Alastair Cook stands by retirement decision after the 'most surreal four days of my life'

Jonathan Liew

At the end of what Alastair Cook described as “the most surreal four days of my life”, he sat contentedly with a box of beers and a big old smile on his face. The box of beers was a gift on behalf of the English media that had been covering his movements for over a decade: 33 bottles, one for each of his Test centuries. The smile, by contrast, he had brought himself.

In front of his family and friends, as well as a packed crowd at The Oval, Cook had achieved what many have attempted but few have pulled off: to script the perfect ending to a Test career. “I don’t know how I’ve managed it,” he admitted. “To go out on your own terms, with your last ever innings for England a hundred. From a purely selfish point of view, I couldn’t have asked for a better week.”

The moment itself arrived in bizarre fashion, courtesy of four overthrows, and was greeted by a standing ovation that lasted for whole minutes. “I remember cutting it for 97,” Cook remembered. “And just as he let it [the throw] go I thought: hang on, he’s launched that pretty hard. Then the ground erupted. The ovation was just incredible. They wouldn’t shut up. It was phenomenal.”

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And so the big question: had Cook’s stunning return to form, after one of the worst batting slumps of his life, given him any pause for thought over his decision to retire? In fact, it was entirely the contrary. “No,” he said firmly. “It absolutely confirms it.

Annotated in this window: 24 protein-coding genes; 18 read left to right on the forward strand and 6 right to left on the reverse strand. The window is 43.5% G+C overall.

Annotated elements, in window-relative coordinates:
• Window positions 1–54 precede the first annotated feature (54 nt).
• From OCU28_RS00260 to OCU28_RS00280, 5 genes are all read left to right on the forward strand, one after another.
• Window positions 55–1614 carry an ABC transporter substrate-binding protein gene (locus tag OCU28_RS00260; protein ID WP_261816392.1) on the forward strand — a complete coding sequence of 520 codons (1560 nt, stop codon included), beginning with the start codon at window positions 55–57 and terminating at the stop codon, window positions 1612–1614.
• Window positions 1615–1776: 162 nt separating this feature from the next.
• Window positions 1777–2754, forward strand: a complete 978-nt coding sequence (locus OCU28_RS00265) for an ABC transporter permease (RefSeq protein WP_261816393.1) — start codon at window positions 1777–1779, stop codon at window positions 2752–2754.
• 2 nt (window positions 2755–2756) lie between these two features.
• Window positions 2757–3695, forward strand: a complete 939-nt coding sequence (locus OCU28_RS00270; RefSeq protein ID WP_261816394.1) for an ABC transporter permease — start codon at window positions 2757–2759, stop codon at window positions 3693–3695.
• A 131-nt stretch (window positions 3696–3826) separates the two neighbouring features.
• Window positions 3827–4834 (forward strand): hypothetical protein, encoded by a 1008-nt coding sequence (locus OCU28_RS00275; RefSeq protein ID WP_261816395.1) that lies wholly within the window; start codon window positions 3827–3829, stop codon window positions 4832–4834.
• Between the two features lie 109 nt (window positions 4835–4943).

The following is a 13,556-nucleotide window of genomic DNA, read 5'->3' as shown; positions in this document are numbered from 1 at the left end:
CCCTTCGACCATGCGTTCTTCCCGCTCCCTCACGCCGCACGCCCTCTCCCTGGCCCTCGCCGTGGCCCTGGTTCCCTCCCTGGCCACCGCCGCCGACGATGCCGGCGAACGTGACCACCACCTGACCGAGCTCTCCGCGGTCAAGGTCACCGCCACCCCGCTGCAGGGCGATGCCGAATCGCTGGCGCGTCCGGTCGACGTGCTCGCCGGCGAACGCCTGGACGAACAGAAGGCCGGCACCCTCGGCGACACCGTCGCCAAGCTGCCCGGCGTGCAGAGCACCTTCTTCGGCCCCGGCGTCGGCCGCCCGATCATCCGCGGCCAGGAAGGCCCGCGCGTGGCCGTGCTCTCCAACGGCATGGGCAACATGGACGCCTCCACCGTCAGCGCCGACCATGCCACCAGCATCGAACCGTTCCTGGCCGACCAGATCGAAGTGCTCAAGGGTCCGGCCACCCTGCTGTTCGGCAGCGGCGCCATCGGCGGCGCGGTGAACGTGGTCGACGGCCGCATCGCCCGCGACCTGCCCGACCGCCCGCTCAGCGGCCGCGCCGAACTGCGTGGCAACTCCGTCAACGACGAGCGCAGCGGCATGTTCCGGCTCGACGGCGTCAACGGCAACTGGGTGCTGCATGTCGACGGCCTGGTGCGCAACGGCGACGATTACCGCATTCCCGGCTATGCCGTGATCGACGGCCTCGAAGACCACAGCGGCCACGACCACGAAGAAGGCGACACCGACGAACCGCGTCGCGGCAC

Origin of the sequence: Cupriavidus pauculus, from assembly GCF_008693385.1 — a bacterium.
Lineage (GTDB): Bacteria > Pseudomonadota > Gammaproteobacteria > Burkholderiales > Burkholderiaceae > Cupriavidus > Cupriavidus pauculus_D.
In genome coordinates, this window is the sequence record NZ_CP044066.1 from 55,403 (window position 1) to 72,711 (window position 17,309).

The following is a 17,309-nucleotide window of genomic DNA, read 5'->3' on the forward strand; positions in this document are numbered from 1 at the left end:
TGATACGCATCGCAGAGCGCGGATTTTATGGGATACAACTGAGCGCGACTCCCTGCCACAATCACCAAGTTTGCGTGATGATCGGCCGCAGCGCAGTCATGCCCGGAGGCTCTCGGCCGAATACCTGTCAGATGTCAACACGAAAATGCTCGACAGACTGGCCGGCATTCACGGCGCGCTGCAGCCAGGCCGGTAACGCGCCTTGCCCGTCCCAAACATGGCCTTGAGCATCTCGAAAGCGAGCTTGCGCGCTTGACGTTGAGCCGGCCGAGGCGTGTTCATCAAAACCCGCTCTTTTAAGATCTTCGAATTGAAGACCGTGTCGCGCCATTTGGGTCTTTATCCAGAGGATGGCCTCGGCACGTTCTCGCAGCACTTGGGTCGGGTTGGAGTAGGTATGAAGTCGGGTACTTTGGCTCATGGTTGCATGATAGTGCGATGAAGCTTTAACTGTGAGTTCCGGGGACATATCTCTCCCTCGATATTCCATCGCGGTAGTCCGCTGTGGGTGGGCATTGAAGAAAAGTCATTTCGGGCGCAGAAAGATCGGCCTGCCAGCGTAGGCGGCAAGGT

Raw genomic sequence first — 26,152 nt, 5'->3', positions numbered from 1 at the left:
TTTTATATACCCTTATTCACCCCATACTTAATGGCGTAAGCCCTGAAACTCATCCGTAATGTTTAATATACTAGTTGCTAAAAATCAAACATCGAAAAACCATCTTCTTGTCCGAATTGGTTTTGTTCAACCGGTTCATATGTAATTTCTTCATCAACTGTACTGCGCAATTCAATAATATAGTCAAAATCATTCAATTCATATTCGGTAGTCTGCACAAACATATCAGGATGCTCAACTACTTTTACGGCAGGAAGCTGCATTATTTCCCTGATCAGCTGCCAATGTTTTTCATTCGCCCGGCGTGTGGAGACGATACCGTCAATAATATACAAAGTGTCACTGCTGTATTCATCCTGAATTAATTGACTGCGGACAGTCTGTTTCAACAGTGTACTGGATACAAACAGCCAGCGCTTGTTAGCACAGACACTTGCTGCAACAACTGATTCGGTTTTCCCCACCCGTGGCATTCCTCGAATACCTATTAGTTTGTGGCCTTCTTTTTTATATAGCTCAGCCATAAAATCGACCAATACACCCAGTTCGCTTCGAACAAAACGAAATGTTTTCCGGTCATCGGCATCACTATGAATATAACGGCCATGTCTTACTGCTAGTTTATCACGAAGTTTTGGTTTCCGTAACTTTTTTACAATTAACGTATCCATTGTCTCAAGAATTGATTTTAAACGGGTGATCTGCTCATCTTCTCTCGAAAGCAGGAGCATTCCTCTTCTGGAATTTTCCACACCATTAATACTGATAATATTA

“As I said before, this is not a combination of three or four bad games. This is something that’s come over 12 or 18 months. It’s not a bit of bad form – that’s happened a number of times. It’s just time. Time for me, time for my family. And it’s always nice to leave people wanting a little bit more, rather than people kicking you out.”

Cook may only be 33, with a contract to play county cricket for Essex for the next three seasons. But he’s a stubborn one, too. And so when he describes his decision as final, you take him at his word. After 161 Tests, 12,472 Test runs and 33 centuries, the man’s earned a drink.

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